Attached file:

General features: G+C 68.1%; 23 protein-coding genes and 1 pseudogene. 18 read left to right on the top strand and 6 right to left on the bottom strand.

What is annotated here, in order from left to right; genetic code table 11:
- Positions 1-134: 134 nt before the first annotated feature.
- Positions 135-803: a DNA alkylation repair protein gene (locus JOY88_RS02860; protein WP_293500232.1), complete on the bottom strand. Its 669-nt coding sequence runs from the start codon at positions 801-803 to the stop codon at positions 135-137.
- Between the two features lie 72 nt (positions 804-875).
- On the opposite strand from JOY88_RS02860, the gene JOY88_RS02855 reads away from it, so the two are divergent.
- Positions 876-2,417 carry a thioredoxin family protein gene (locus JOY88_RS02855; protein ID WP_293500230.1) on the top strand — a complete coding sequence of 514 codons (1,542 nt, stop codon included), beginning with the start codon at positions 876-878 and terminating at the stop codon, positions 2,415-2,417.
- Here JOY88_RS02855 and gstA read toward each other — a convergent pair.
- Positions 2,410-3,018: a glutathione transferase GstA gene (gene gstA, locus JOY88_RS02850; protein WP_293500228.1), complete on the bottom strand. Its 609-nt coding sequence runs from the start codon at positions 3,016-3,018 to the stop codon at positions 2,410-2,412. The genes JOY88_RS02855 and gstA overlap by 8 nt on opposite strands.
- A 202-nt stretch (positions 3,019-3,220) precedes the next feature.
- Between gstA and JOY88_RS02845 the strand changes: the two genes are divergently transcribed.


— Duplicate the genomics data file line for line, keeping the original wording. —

General features: G+C 68.1%; 23 protein-coding genes and 1 pseudogene. 18 read left to right on the top strand and 6 right to left on the bottom strand.

What is annotated here, in order from left to right; genetic code table 11:
- Positions 1-134: 134 nt before the first annotated feature.
- Positions 135-803: a DNA alkylation repair protein gene (locus JOY88_RS02860; protein WP_293500232.1), complete on the bottom strand. Its 669-nt coding sequence runs from the start codon at positions 801-803 to the stop codon at positions 135-137.
- Between the two features lie 72 nt (positions 804-875).
- On the opposite strand from JOY88_RS02860, the gene JOY88_RS02855 reads away from it, so the two are divergent.
- Positions 876-2,417 carry a thioredoxin family protein gene (locus JOY88_RS02855; protein ID WP_293500230.1) on the top strand — a complete coding sequence of 514 codons (1,542 nt, stop codon included), beginning with the start codon at positions 876-878 and terminating at the stop codon, positions 2,415-2,417.
- Here JOY88_RS02855 and gstA read toward each other — a convergent pair.
- Positions 2,410-3,018: a glutathione transferase GstA gene (gene gstA, locus JOY88_RS02850; protein WP_293500228.1), complete on the bottom strand. Its 609-nt coding sequence runs from the start codon at positions 3,016-3,018 to the stop codon at positions 2,410-2,412. The genes JOY88_RS02855 and gstA overlap by 8 nt on opposite strands.
- A 202-nt stretch (positions 3,019-3,220) precedes the next feature.
- Between gstA and JOY88_RS02845 the strand changes: the two genes are divergently transcribed.